A case for electoral debates

Dear Editor,

I think we should have political debates leading up to the 2022 general election.

Across the world, parliamentary democracies are holding debates. The United Kingdom, which is considered the mother of parliamentary democracies, holds debates.

Other Commonwealth countries like Canada, New Zealand and Jamaica are holding debates and I think it’s time The Bahamas does the same. I think it would strengthen our democracy, make politicians answer hard questions and force them to engage the Bahamian electorate in a way they have not done before.

To his credit, in 2012, Branville McCartney, the then-leader of the Democratic National Alliance (DNA), challenged then-Prime Minister Hubert Ingram and then-Leader of the opposition Perry Christie to a debate.

He stated, “Our country is strongest when our elected officials are accessible and accountable to its citizens, explaining their decisions and answering tough questions”.

In response, Carl Bethel, then-chairman of the Free National Movement stated, “The policy of the FNM is we do not engage in debates with aspirants. Our decision is with the Bahamian people.”

In 2017, McCartney challenged Christie and FNM Leader Dr. Hubert Minnis to a debate.

In the past, Christie agreed but on this occasion, he said, “A debate for the election was irrelevant.”

I think both parties’ position on debates is based on whether they are the government or the opposition. But they seem to be forgetting something — the government and opposition both serve the people and the people deserve answers.

Unlike political rallies where the focus seems to be on having a good time, debates shift the attention to facts, and gives the candidates an opportunity to speak to the whole electorate rather than solely to their primary supporters.

Further, elections are a serious matter and while there is nothing wrong with having fun, there comes a time when we must stop and give serious discussion and considerations to burning issues like the economy, immigration, education, healthcare, national development, and more.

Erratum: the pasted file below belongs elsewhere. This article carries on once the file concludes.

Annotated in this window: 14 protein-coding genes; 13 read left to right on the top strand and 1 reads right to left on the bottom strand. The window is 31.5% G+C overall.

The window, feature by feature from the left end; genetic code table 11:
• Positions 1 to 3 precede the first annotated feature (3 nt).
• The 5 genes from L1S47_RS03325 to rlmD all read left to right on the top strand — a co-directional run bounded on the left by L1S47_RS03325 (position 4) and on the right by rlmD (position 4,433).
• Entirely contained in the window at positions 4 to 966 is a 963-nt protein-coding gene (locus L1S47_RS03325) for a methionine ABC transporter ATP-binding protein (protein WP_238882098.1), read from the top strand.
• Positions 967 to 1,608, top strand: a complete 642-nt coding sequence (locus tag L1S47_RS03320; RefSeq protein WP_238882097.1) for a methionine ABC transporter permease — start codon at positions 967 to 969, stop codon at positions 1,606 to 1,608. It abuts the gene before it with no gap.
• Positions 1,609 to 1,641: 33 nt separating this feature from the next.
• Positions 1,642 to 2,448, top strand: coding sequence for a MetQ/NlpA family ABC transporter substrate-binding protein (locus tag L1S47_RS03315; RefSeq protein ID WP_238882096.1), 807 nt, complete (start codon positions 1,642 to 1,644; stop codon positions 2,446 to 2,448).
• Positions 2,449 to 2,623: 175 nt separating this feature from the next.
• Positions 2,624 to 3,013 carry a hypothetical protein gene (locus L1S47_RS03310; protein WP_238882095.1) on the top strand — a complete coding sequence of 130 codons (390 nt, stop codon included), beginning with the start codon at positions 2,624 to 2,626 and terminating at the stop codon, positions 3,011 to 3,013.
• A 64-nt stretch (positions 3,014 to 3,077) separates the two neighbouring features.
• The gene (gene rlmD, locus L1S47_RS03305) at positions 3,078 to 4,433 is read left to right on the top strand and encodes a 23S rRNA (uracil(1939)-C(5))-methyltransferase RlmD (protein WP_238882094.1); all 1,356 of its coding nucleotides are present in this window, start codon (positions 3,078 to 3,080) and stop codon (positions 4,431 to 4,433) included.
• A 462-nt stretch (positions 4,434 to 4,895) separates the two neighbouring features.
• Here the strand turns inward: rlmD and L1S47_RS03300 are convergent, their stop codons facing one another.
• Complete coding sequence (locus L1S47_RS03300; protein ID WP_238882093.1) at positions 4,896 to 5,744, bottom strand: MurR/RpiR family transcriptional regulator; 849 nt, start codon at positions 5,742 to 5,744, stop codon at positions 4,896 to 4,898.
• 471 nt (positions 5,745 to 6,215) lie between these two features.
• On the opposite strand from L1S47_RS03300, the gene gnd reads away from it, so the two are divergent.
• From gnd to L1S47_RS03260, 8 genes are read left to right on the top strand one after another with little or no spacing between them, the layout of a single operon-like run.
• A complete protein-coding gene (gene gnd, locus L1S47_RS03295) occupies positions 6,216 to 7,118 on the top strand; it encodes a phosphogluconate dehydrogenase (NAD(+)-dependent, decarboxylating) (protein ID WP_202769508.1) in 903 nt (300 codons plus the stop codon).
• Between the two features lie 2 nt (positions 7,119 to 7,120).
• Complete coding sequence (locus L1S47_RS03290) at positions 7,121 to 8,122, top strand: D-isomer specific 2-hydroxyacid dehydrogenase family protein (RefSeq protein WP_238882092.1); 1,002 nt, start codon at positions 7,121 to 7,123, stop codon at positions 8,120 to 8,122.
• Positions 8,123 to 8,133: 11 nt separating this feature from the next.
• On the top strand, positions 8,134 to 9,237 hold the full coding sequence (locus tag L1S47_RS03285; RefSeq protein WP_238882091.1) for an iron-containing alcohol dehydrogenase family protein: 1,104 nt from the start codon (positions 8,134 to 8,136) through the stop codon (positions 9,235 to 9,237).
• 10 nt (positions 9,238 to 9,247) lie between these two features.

The voters at the very least must be given information and allowed to make an informed decision on Election Day.

Unfortunately, these days, the focus is not on the issues, but on the personalities and popularity of the political leaders whose followers sometimes seem to have an almost cult-like level of worship.

And, many times, these leaders seem to partake in their own Kool-Aid because they seemingly believe that we should follow them without question or objection. But contrary to popular belief, voting is not only a right; it’s a sacred responsibility and one that is far more valuable than money, free beer and a damn good time.

We recently celebrated 47 years as an independent nation, but our Parliament stretches back to 1729; that’s 291 years of parliamentary democracy.

It is not perfect and there were many challenges, but don’t you think it’s time for us to mature as a people or are we content to continue with the status quo?

In all honesty, many in politics seem to think the people should serve them, not they serve the people, and we are sitting back and watching the gradual decline of our democracy, but are not willing to make any demands of our politicians, least we lose our place at the “benefits and beggars table”.

If we don’t toe the line, we would lose our government contracts, our position on one of the many boards and committee, etc., so we keep quiet, even if what is going on is not in the best interest of the country.

We help to hide the secrets and help victimize those who speak up or dare to express an independent opinion. In essence, we sell out, and like Esau, we trade our future for a bowl of stew.

We need to start thinking nationally, and forcing those who are vying for our votes to answer the tough questions, to at least let us see a little of who they are away from the fun and frolic of the rally.

It’s time for a change and the change begins with making a more informed decision over those we wish to lead us, and debates will help us to do that.

— Sheleta Collie

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